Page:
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Czech Republic: Senate Election Results Bring Surprises

  • Jolyon Naegele



Prague, 25 November 1998 (RFE/RL) -- This past weekend's run-off elections in the Czech Republic for 27 seats --or one third-- of the Senate, the upper house of parliament, resulted in several surprises.

For one thing, the unusually low turnout of 20 percent was less than half that recorded in the first round held one week earlier. For another, the big losers were not only Prime Minister Milos Zeman's Social Democrats (CSSD), which won only three out of the 15 Senate races they contested in the second round, but also former prime minister Vaclav Klaus' conservative Civic Democratic Party (ODS), which won only nine of its 22 races.

The two parties together did manage just barely to gain the three-fifths majority needed to make changes to the constitution. Both support changes which would make it more difficult for smaller parties to win seats in the more powerful lower house. But since both parties faired far worse than they had hoped in the Senate races, significant changes to the constitution appear unlikely in the near future.

The outcome has renewed speculation about a possible government reshuffle sometime next year. Currently, there is a minority CSSD government -- one product of an agreement with their ideological rivals in the ODS. Speculation focuses on the possibility that the CSSD government might be broadened by bringing in the Christian Democrats-People's Party (KDU-CSL) with the silent support of either the Freedom Party (US) or the Communists (KSCM).

The biggest winners in the weekend Senate runoff elections was a center-right Four-Party Coalition, which won 13 of the 14 races it contested. The four-party group is made up of KDU-CSL, US, the Civic Democratic Alliance (ODA), and the Democratic Union (DEU). Combined, they are now the largest group in the Senate, with 28 of its 81 seats.

ODS will be the second largest party in the Senate with 26 seats. In Prague, an ODS bastion, Klaus' party lost all three Senate races to the four-party coalition. In the two most closely watched races, Freedom Union leader Jan Ruml beat Prague Mayor Jan Koukal by 21 percentage points, and former Health Minister Zuzana Roithova scored 34 points more than the ODS whip in the Senate, Milan Kondr.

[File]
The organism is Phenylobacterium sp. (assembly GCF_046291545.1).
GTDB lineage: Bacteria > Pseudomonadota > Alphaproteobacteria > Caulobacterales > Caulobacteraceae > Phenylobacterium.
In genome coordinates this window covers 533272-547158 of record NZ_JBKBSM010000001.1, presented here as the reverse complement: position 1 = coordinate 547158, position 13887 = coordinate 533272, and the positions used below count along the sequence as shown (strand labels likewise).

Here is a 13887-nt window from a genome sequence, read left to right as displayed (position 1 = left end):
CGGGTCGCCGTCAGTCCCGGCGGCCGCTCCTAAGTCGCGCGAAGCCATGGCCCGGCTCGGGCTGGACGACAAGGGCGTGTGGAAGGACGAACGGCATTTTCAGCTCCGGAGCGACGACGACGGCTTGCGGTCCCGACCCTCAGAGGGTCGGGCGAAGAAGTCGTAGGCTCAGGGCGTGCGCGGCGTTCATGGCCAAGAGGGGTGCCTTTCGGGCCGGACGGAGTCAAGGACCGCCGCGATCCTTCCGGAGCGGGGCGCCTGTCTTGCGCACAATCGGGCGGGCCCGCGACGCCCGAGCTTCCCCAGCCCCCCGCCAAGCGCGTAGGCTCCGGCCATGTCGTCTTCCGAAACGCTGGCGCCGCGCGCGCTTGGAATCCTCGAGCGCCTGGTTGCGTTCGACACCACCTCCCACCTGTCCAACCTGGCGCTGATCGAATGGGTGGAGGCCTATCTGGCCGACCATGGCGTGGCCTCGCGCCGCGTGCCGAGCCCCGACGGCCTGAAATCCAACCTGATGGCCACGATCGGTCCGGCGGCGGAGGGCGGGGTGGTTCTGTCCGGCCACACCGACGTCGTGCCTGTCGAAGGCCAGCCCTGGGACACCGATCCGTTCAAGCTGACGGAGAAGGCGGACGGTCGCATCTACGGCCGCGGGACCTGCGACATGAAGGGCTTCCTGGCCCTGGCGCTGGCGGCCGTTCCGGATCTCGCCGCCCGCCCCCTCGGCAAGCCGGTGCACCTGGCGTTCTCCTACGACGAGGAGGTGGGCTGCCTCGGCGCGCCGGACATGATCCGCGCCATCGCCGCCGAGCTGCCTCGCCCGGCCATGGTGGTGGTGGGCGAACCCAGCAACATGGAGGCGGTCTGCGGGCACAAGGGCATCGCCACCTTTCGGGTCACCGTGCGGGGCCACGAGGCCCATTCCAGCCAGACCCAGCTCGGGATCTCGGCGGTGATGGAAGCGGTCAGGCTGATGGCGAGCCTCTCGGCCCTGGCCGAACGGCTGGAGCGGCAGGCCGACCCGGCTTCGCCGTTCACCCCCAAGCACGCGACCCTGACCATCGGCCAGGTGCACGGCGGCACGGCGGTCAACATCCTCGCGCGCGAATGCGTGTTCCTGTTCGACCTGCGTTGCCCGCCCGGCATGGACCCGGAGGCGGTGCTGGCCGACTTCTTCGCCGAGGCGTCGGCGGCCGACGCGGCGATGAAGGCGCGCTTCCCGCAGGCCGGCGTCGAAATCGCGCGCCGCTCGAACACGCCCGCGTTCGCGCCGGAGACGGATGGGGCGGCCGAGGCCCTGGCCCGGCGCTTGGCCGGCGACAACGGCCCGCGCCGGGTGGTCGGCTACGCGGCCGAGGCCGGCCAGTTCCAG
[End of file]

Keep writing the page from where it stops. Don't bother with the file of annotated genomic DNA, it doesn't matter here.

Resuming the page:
The Senate elections left the Social Democrats with a total of 23 seats in the Senate, three fewer than before. Zeman termed the outcome a "failure" for his party. He said the CSSD must "markedly improve its personnel policy, mainly at the regional level," adding that "the party needs more distinguished personalities."

Other leading Social Democrats, including deputy chairwoman Petra Buzkova, said a key reason for the party's losses was a remark by CSSD Senator Ivan Havlicek, who said that the party should end its self-imposed ban on cooperating with the Communists (KSCM).

KSCM's vice chairman Miloslav Ransdorf said CSSD's ban on cooperating with Communists is finally being overcome. Two communist candidates, both small town mayors, won Senate races in Usti nad Labem and in the north Moravian district of Bruntal, a center of high unemployment, doubling the party's presence in the Senate to four seats.

President Vaclav Havel said one of the reasons for the low turnout was that many people have become alienated by politics. He alluded to what he called the "opposition agreement" concluded between CSSD and ODS after early parliamentary elections last June.

Havel also said that, in his words, "those who voted were the ones who really know what they want. That led," he added, "to a good selection, as if the more enlightened minority of citizens were voting."

Havel went on to say that voters cast their ballots for what he termed "decent, trustworthy people, with a certain program (and) shifted away from those people about whom they sensed some sort of hunger for power or contempt."

In local elections 10 days ago, ODS took the largest share of seats in Prague. But even in the local contest, Mayor Koukal of ODS won fewer votes than his main rival, environmental activist Martin Bursik, the main candidate of the Four-Party Coalition.

ODS chairman Klaus said after the vote that Koukal remains the party's candidate for Prague mayor, but Klaus conceded that negotiations aimed at striking a deal will be difficult. Unless ODS can persuade the Social Democrats or the Four-Party Coalition to back Koukal, ODS will have to come up with a different candidate. The city council is due to meet tomorrow (Nov. 26) to elect the mayor.

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